Collins and one other youth are in class together.
At first, Collins didn’t have daily instruction at the jail, instead getting a packet of work without teacher time.
In his Nov. 22 order, Cuthbertson wrote that he was concerned that Collins’ right to public education was being violated and that the education he was getting was inadequate.
The judge noted that the jail was working with Tacoma Public Schools to fix the situation, and a couple weeks ago jail classes started.
“I think when the judge said that the educational requirements were not being met, they realized they needed to get on the ball and do something,” said Collins’ attorney, Sunni Ko.
Tacoma Public Schools spokesman Dan Voelpel said a long-term agreement with the jail was in the works, and that the district has assigned a teacher to the jail in the meantime.
It’s not the first time the issue of educating teens in the jail has come up in court.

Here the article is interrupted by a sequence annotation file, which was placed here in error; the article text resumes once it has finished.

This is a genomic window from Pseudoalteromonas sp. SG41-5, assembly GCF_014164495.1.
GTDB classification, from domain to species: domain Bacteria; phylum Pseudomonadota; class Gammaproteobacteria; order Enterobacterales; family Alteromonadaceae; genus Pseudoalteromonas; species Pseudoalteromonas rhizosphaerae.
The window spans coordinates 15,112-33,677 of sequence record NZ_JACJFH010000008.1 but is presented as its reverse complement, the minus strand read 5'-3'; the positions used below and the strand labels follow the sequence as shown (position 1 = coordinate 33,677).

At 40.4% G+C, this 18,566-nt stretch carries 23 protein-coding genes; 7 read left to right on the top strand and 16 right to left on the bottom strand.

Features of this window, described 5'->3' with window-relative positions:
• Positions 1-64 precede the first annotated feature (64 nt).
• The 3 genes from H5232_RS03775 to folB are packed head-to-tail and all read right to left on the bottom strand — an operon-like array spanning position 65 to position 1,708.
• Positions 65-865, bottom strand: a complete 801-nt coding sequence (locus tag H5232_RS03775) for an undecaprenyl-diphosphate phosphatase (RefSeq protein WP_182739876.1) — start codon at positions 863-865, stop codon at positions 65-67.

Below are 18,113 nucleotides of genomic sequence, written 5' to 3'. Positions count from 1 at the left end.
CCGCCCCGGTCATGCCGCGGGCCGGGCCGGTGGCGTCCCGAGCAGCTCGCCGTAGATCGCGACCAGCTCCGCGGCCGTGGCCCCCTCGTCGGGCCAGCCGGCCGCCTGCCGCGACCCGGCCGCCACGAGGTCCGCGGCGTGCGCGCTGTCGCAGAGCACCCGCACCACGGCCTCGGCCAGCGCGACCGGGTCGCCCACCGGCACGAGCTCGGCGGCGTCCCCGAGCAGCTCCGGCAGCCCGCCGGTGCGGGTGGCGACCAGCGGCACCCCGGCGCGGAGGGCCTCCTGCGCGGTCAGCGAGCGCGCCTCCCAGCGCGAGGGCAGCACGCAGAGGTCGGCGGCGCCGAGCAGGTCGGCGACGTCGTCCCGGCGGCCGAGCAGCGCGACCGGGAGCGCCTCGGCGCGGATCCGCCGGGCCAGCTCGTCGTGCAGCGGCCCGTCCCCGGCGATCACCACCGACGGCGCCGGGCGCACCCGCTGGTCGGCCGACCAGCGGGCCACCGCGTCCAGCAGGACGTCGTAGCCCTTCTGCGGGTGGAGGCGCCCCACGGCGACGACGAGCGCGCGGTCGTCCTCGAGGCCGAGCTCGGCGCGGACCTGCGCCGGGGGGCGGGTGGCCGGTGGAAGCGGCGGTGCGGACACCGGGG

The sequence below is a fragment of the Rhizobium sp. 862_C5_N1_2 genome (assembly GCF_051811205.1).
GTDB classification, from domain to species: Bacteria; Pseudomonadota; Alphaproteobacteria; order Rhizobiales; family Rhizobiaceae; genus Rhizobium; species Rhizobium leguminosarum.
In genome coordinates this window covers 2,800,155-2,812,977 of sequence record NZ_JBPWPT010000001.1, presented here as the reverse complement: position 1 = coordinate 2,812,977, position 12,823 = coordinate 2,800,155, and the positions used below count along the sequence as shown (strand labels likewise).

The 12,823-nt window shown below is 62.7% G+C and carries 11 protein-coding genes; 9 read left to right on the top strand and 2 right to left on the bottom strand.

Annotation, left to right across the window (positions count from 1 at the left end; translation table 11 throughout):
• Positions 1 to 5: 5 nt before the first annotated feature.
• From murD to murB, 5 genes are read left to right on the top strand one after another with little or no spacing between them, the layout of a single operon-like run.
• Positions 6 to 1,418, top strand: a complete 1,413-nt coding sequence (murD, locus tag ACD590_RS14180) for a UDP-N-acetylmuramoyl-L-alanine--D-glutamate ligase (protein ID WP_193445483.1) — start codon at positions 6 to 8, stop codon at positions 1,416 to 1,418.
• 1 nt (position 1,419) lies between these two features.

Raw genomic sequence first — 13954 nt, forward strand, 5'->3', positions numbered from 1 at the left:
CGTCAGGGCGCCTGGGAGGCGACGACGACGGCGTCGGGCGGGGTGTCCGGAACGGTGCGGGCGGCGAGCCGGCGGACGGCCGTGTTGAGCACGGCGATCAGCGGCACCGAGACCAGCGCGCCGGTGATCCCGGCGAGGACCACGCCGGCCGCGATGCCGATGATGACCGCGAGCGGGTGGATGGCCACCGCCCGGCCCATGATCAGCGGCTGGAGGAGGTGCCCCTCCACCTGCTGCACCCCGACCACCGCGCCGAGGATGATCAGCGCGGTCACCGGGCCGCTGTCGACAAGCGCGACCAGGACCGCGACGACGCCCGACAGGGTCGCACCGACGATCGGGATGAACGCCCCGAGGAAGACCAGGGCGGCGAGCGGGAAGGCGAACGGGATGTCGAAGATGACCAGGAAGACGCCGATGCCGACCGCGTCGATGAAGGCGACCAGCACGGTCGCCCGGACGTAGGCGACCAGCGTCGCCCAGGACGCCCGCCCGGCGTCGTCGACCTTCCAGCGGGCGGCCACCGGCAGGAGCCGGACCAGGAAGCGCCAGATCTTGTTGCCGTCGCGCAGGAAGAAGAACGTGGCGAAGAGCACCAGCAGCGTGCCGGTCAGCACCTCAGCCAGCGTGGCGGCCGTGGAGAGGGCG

In his order, Cuthbertson referred to a case in which two 17-year-old inmates sued the county, Tacoma Public Schools and the state superintendent of Public Instruction in 2009. The boys alleged they weren’t provided teachers, classes or any educational services until their attorneys raised the issue.
The parties settled the lawsuit by agreeing to go forward with an education plan.
As for being in jail instead of juvenile detention, Collins said the jail feels more isolated, but having fewer kids around has helped him focus.
“If I want to make something of myself, I have to get an education,” he said.
He said he’s acing quizzes. Before his arrest in June, he said, he hadn’t been in school for several months.
Still, he said, he missed the counseling services he got at Remann Hall, and said socially the jail is difficult.
He spends about four hours a day out of his cell with the same teenager he’s in class with. Outside that, he’s generally not supposed to talk to his neighbors, he said.
He described Remann Hall staff members as being less strict, and said they even gave kids extra food sometimes for their birthdays.
That didn’t happen at the jail when Collins turned 17 on Oct. 23.
“You get in trouble here real quick,” he said.